In February 2009, a state agency physician, Dr. Husain, provided a function assessment of Plaintiff. Tr. (490-87).
Dr. Husain found Plaintiff could lift 20 pounds occasionally and 10 pounds frequently, push and pull without further limit and stand, walk and sit each for a total of about six hours in an eight-hour workday. (Tr. 493-94).
Dr. Jeffrey Donner evaluated Plaintiff in November 2008. (Tr. 570-77). IQ testing showed a verbal IQ of 81, a performance IQ of 60, and a full scale IQ of 70. (Tr. 571). Approximately two weeks later, Dr. Dennis Noia, evaluated Plaintiff. Tr. 450-59. He noted that she could dress, bathe, groom, cook, clean, shop, manage money and drive. (Tr. 452, 458). Examination showed Plaintiff was cooperative, with moderately adequate relating, social skills and presentation. (Tr. 451, 456). IQ testing showed a verbal IQ of 83, performance IQ of 72 and full scale IQ of 70. (Tr. 457). Dr. Noia concluded that Plaintiff was capable of understanding and following simple instructions and directions, performing simple and some complex tasks independently and with supervision, maintaining a schedule and relating to and interacting moderately well with others. (Tr. 452, 458).
In December 2008, State agency psychologist, Dr. Blackwell, completed a psychiatric review form. (Tr. 470-8). Dr. Blackwell concluded that Plaintiff had "moderate" difficulty in maintaining concentration, persistence, or pace; but no restriction in activities of daily living or difficulties maintaining social functioning, and no episodes of deterioration lasting for an extended duration. (Tr. 480). Dr. Blackwell found sufficient evidence to show Plaintiff was able to perform simple tasks. (Tr. 468).
Plaintiff alleged that she was disabled due to migraines. (Tr. 616). In January 2009 she saw Dr. Caren Douenia for a neurological consultation concerning her migraines. (Tr. 531). During the examination Plaintiff complained of increasingly frequent headaches that would occur above her right eye. Dr. Douenia prescribed Topamax and requested a follow up in eight weeks. In August of 2009, Plaintiff reported only suffering from a migraine once a month and that it was managed by medication. (Tr. 517).
Considering Plaintiff's testimony and medical records, the ALJ correctly determined that Plaintiff had borderline intellectual functioning and spinal muscular atrophy. (Tr. 19). Additionally, the ALJ determined that Plaintiff had headaches and asthma but that these impairments were not severe. Id.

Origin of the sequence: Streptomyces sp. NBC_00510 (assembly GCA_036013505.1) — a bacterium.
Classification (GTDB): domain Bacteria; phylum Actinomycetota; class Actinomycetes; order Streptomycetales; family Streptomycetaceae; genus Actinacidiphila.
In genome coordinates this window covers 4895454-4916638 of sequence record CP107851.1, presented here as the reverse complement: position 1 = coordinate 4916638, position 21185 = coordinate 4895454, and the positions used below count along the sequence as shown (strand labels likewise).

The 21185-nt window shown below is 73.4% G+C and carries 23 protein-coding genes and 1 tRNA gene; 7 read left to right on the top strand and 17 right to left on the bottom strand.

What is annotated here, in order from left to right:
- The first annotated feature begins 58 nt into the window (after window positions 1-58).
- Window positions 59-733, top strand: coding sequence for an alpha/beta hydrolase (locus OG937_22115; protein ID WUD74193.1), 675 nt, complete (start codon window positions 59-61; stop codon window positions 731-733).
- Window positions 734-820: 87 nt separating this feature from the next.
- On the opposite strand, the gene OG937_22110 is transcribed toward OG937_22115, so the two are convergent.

i. The ALJ correctly assessed that Plaintiff's impairments did not meet or equal an impairment in the Listings
Plaintiff argues that the ALJ erred by not finding that Plaintiff's impairments met Listing 12.05(c) of the Appendix, a listing of mental retardation. See Plaintiffs' Memorandum of Law at 16 (hereinafter Pl. Mem.). To establish disability under Listing § 12.05(C), Plaintiff must show three things: "(1) below-average intellectual function with adaptive functioning deficits manifested before age 22 and continuing during the claim period, (2) a valid IQ score of 60 through 70, and (3) an impairment, other than his low IQ, that imposes an additional and 'significant work-related limitation of function.'" Ali v. Astrue, 2010 WL 889550 (E.D.N.Y. 2010) (citing 20 C.F.R. Pt. 404, Subpt. P, App. 1, 12.05(C)).
Plaintiff has established the IQ component of § 12.05(C). Testing done by both Dr. Noia and Dr. Donner reveal that Plaintiff has at least a performance or full scale IQ score which is between 60 through 70. (Tr. 457, 571). Additionally, Plaintiff has established an additional impairment which imposes a "significant work-related limitation." 20 C.F.R. Pt. 404, Subpt. P, App. 1, 12.05(C). The ALJ acknowledges that Plaintiff's spinal muscular atrophy is a physical impairment which meets the requirements of § 12.05(C). (Tr. 21). Therefore, the only dispute is whether Plaintiff has adaptive functioning deficits.